by Daniel Hathaway & Mike Telin
Almost every concert-giving entity is observing Easter and Passover with darkened stages. There are a few exceptions on Friday and Saturday:
At 11:00 am Friday and 8:00 pm Saturday, The Cleveland Orchestra continues to welcome two guests to the Severance stage: conductor Kahchun Wong, who will lead Bartók’s Music for Strings, Percussion, and Celesta and Beethoven’s Violin Concerto with Christian Tetzlaff (pictured).
On Friday at 7:30 pm, Trinity Cathedral presents its annual Good Friday concert, this time featuring English music for the season: Robert White’s Lamentations of Jeremiah and John Rutter’s Requiem.
On Friday at 7:30 pm, Chris Anderson leads the Oberlin Jazz Ensemble from Finney Chapel (live stream available) in music by Duke Ellington, Thad Jones, and Jay Ashby, and on Saturday at 8, Larry Snider and Matt Dudack host the University of Akron Steel Drum Band with guest Michel Spiro and alumni at E.J. Thomas Hall.
Details in our Concert Listings.
In an interview with Playbill, the Metropolitan Opera’s Peter Gelb, who early in his career “organized Horowitz’s historic return to the Soviet Union at a moment when relations had just begun to thaw between Reagan and Gorbachev,” expands on his philosophy about presenting Russian artists in the wake of the invasion of Ukraine.
In the past, even when political tensions between nations grew ugly, artistic endeavors rose above the din. But Putin’s murderous actions are the playbook of Hitler, not the Cold War. He has now made it impossible for the Met to work with his artistic cronies or those cultural entities he subsidizes. This doesn’t mean the Met will stop presenting Russian operas or engaging other Russian artists. They are not his accomplices.
Read “Metropolitan Opera General Manager Peter Gelb On Canceling Putin, Not Pushkin” here.
THIS WEEKEND’S ALMANAC:
On April 15, 1924, English conductor and violinist Sir Neville Marriner entered the world in Lincoln. As a violinist, Marriner played with the Philharmonia and London Symphony orchestras. He also performed with the chamber orchestras of Reginald Jacques, Boyd Neel, and the London Mozart Players.
Marriner is best known as the founder of the Academy of St. Martin in the Fields, of which the ensemble’s discography is legendary. He was also the founder and first music director of the Los Angeles Chamber Orchestra, music director of the Minnesota Orchestra, and principal conductor of the Stuttgart Radio Symphony Orchestra. Click here to read more about his productive career, and here to listen to Marriner conduct the ASMF in the Orchestral Suites of J.S. Bach.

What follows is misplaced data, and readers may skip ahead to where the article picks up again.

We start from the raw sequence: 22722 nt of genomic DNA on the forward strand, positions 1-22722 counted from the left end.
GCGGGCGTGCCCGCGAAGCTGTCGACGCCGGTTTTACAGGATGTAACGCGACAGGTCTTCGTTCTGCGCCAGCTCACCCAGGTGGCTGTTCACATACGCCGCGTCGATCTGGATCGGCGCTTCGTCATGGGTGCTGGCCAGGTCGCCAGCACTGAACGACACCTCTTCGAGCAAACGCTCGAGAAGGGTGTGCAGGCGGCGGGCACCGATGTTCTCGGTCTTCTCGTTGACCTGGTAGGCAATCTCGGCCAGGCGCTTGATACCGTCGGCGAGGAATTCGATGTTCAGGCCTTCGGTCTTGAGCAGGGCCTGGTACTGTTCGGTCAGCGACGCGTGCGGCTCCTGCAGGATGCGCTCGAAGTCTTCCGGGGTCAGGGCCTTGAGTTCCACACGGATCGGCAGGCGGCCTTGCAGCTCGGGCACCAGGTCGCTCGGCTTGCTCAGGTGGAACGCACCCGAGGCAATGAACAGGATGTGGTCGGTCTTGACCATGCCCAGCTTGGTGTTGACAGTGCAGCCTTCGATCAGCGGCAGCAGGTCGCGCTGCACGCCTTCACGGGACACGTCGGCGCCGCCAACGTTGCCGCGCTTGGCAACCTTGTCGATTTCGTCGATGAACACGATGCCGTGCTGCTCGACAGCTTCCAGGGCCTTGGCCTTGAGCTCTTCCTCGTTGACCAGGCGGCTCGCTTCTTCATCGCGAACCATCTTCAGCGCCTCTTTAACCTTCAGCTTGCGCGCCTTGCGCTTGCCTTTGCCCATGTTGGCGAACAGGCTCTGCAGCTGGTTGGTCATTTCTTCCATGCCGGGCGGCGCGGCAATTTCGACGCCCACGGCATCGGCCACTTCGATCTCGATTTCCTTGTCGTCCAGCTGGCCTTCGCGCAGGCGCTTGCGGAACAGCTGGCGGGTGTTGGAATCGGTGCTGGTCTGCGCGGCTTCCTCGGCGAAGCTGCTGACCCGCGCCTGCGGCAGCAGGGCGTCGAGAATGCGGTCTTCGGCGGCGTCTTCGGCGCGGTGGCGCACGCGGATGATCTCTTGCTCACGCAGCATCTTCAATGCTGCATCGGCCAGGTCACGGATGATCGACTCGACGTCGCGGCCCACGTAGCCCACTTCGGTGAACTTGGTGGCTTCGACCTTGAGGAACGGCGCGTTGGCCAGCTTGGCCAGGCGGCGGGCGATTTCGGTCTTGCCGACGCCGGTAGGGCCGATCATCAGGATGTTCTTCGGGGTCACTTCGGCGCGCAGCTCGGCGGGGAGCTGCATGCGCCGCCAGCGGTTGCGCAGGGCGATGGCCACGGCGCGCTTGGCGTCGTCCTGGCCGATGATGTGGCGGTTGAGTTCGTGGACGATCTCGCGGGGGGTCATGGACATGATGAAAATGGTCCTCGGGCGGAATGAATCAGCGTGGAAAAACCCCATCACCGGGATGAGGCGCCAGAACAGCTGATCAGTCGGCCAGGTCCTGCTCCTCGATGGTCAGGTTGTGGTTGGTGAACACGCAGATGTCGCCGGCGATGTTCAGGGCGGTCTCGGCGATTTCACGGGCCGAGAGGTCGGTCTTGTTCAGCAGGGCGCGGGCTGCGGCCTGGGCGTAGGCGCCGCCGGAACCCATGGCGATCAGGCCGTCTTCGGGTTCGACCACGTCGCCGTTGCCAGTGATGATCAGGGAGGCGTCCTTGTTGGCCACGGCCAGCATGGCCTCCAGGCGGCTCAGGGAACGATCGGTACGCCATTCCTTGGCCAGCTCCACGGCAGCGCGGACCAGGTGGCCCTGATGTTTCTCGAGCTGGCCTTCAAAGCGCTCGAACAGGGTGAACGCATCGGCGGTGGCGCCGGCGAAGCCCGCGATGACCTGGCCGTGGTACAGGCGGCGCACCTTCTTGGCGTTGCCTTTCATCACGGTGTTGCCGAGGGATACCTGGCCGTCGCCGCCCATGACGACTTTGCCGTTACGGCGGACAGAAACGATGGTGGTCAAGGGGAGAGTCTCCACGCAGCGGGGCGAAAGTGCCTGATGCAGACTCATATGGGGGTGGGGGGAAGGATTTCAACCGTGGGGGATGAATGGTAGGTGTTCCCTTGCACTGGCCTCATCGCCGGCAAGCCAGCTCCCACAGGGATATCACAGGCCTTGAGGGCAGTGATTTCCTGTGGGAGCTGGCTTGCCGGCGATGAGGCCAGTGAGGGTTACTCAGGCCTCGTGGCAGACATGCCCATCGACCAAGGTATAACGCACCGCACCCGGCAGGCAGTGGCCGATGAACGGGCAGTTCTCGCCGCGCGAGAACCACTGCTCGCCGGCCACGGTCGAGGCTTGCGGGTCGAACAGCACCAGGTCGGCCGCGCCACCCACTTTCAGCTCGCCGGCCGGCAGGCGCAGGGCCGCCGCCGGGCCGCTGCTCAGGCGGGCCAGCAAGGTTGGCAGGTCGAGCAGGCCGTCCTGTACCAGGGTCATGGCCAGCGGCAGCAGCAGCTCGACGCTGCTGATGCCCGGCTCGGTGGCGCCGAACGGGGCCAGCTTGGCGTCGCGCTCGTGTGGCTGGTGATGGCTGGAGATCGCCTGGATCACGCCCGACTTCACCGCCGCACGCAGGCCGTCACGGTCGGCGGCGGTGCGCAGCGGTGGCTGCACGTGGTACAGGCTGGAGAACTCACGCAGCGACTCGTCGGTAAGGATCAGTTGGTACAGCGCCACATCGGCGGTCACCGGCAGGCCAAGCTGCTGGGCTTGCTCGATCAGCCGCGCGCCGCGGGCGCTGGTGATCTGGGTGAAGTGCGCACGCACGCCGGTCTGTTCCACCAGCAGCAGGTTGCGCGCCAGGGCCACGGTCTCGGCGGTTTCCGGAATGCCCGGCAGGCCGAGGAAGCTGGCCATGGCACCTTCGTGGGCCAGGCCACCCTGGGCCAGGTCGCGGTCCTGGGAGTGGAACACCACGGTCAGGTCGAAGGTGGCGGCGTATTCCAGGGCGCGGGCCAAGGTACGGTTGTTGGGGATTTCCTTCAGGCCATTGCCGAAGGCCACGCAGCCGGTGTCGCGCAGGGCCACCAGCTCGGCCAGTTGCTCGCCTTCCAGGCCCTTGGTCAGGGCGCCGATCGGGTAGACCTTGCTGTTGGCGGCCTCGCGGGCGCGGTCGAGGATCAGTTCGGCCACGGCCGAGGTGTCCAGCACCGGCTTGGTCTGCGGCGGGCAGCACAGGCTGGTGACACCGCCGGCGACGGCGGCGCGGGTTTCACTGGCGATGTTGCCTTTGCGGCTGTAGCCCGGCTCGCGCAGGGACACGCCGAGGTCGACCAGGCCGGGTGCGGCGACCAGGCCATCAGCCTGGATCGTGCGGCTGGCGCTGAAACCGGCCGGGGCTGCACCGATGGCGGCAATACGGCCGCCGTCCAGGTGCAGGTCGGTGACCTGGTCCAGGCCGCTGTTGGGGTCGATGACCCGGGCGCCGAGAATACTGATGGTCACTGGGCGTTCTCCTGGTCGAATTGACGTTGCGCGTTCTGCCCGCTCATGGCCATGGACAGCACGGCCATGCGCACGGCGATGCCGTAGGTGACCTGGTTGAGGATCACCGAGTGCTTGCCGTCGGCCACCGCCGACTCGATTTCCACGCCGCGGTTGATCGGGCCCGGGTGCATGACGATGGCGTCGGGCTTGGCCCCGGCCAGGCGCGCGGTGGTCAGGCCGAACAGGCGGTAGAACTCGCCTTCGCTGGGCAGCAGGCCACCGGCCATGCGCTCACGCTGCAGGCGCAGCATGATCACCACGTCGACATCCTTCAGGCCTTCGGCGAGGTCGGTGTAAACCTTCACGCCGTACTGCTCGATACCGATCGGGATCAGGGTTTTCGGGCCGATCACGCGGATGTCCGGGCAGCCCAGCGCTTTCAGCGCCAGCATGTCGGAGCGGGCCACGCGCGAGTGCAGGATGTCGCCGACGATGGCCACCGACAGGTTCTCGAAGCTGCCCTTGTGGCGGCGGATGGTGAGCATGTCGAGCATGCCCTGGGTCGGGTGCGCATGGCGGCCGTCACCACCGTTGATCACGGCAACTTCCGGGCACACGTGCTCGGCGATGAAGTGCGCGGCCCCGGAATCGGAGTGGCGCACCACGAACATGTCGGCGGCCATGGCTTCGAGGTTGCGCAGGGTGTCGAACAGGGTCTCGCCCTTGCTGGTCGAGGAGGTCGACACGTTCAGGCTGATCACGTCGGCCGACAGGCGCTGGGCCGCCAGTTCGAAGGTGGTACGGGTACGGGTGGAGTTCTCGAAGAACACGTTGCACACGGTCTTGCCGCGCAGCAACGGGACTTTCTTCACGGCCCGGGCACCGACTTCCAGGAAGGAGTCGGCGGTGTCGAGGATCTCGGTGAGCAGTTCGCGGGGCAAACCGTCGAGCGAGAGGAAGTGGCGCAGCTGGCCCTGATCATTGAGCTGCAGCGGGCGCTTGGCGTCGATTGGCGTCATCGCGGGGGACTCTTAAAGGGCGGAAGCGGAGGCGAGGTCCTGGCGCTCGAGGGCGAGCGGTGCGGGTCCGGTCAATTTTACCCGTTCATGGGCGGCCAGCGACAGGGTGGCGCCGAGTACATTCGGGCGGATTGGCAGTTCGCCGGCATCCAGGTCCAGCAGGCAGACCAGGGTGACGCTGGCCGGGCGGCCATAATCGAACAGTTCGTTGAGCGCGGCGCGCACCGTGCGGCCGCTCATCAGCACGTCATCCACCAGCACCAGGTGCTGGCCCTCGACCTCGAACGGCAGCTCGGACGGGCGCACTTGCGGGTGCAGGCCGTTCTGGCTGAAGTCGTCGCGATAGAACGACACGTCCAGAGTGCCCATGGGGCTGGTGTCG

April 16 is a rich source of cultural trivia. Did you know that American silent film icon Charlie Chaplin was actually born in England on this date in 1889, composed most of the music for his own films, and was knighted by Queen Elizabeth II in 1975? (“Sir Charles!”)
Or that American composer Henry (Enrico) Mancini was a native Clevelander, born on this date in 1924 in Little Italy, and whose first instrument was the piccolo? Or that he auditioned (successfully) for Juilliard in 1942 with a Beethoven sonata and an improvisation on Cole Porter’s “Night and Day?” Or that he made a cameo appearance in the first season of Frasier as a call-in patient to Dr. Frasier Crane’s radio show, followed by the playing of Moon River?
Tuck those useful factoids away while celebrating Chaplin’s life with this 90-minute documentary and viewing his 1931 film, City Lights, for which The Cleveland Orchestra played Chaplin’s score under the big screen in Severance Hall in March of 2021, William Eddins conducting.
Tunes from Mancini’s scores to such films as Breakfast at Tiffany’s and The Pink Panther are surely still circulating in our ears. The latter is played here by a combo with the composer at the piano, and Swiss organist Guy Bovet was moved to make the theme into a cheeky polyphonic piece in his Fuga sopra un sogetto.
On April 17 Adolphus Hailstork was born in Rochester, NY in 1942. Hailstork, who currently teaches at Old Dominion University in Norfolk, Virginia, but served on the faculty of Youngstown State University from 1971-1976. He’s featured and interviewed in the second episode of We, Too, Sing America. Former Cleveland Orchestra assistant conductor James Feddeck led his Baroque Suite with the Detroit Symphony in October of 2020, the Oberlin College Choir sang his Three Dunbar Hymns in an outdoor concert led by Gregory Ristow that same month. Looking agead, Scott MacPherson and Cleveland Chamber Choir will include two of his pieces in its forthcoming Madrigals of All Times online concert on May 15.